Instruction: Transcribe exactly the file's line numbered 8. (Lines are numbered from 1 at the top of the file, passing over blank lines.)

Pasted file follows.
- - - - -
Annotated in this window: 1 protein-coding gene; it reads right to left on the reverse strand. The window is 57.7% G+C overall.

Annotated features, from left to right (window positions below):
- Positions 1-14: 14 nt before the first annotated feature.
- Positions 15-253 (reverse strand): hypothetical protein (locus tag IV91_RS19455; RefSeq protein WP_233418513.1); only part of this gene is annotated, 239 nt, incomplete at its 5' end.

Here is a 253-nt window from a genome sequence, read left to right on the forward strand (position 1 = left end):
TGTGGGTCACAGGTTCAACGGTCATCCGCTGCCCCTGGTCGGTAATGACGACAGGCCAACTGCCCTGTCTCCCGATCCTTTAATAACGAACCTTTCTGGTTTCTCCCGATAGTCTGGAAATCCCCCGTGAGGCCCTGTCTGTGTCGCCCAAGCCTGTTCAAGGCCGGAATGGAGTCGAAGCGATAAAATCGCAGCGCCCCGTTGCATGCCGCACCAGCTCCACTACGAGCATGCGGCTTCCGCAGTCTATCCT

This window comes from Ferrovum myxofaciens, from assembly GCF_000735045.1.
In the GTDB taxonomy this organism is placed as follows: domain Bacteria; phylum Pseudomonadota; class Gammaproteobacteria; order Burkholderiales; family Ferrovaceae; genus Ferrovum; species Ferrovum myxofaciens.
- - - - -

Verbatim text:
In the GTDB taxonomy this organism is placed as follows: domain Bacteria; phylum Pseudomonadota; class Gammaproteobacteria; order Burkholderiales; family Ferrovaceae; genus Ferrovum; species Ferrovum myxofaciens.